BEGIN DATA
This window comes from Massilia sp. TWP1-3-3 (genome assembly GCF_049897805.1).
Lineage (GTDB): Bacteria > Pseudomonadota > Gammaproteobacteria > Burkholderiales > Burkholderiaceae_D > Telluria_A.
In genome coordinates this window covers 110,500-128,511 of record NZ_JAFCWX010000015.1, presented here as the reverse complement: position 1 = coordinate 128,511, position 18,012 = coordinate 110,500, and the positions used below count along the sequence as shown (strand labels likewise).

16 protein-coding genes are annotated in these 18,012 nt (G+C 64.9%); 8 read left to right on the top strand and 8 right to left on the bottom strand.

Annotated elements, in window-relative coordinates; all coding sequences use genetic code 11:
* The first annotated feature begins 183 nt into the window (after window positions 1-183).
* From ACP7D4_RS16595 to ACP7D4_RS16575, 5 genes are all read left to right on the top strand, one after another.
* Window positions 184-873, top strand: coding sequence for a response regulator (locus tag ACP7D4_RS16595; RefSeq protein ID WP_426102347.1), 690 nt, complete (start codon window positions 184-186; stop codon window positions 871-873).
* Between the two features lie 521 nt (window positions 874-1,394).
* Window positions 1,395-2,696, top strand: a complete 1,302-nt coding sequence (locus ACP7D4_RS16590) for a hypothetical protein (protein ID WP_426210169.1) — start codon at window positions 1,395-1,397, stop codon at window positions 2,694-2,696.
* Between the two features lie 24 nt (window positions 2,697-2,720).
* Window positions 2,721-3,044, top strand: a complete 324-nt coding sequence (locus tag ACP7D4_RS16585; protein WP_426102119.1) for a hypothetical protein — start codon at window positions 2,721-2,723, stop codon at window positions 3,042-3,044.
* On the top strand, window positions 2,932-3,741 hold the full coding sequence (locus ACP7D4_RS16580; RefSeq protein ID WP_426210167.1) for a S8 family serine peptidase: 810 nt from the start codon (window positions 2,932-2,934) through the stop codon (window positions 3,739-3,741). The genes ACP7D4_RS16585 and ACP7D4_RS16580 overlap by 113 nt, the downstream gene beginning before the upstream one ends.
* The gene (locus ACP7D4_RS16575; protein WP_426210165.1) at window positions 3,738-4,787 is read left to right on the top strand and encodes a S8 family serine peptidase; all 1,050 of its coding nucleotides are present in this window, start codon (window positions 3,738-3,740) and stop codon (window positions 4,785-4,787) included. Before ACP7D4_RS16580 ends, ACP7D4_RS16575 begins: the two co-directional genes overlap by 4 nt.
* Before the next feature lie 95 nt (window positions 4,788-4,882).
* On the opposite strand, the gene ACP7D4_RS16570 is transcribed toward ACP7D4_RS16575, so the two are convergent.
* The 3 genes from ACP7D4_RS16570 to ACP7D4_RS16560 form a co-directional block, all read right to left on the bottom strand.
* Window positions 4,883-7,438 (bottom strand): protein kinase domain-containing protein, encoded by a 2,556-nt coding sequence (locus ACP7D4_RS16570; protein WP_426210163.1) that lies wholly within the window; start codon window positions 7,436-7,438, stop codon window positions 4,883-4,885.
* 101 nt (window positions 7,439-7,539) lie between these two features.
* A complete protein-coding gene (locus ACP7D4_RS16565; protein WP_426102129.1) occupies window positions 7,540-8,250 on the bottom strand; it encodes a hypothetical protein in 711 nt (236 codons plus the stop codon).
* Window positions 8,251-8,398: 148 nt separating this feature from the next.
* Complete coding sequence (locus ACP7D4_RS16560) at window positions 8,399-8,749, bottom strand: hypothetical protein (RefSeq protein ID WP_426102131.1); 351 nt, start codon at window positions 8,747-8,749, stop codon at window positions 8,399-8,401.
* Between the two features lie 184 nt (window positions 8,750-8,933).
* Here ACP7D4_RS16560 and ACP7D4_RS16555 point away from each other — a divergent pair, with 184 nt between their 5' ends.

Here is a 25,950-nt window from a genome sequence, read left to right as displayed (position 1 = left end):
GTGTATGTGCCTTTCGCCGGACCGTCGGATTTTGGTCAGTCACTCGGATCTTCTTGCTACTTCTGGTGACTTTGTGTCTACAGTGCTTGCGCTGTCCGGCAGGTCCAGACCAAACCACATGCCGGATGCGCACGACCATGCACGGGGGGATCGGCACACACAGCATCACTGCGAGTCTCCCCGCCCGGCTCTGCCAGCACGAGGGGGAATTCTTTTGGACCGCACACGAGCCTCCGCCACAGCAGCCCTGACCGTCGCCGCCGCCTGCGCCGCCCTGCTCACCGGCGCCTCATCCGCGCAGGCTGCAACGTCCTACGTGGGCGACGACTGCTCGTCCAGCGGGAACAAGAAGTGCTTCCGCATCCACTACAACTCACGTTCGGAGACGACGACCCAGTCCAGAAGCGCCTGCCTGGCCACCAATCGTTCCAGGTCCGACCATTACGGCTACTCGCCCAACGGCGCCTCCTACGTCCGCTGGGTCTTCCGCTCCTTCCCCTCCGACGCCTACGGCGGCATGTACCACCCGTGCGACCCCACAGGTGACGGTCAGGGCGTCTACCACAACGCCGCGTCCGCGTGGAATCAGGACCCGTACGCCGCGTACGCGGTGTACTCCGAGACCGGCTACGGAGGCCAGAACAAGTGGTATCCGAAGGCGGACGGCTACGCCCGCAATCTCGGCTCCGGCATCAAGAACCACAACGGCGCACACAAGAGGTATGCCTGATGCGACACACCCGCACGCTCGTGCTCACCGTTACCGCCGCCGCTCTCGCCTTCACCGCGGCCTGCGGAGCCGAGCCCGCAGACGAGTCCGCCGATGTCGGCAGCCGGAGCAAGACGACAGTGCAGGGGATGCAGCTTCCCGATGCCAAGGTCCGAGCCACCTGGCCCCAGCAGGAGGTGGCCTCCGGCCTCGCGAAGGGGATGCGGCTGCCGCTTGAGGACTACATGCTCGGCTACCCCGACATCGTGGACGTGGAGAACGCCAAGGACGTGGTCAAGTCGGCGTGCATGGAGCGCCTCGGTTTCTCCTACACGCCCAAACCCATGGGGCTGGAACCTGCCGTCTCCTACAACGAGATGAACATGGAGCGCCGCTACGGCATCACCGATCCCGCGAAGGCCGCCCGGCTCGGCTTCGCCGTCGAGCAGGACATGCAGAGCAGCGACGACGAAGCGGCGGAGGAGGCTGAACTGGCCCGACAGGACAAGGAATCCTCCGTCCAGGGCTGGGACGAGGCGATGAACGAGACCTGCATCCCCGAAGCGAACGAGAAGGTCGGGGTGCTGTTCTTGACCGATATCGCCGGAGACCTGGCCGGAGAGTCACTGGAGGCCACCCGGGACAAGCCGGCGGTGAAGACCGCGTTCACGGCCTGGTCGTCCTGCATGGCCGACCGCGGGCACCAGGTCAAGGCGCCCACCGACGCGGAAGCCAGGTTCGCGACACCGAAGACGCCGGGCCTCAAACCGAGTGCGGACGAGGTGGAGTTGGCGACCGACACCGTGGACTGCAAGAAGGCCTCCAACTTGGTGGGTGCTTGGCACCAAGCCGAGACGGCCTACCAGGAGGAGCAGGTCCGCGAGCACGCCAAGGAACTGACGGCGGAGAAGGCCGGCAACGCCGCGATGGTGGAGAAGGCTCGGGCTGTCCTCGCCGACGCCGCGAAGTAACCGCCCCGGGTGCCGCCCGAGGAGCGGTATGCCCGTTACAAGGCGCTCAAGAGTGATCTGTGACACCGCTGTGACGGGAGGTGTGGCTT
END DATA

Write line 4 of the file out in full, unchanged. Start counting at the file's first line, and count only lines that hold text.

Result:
16 protein-coding genes are annotated in these 18,012 nt (G+C 64.9%); 8 read left to right on the top strand and 8 right to left on the bottom strand.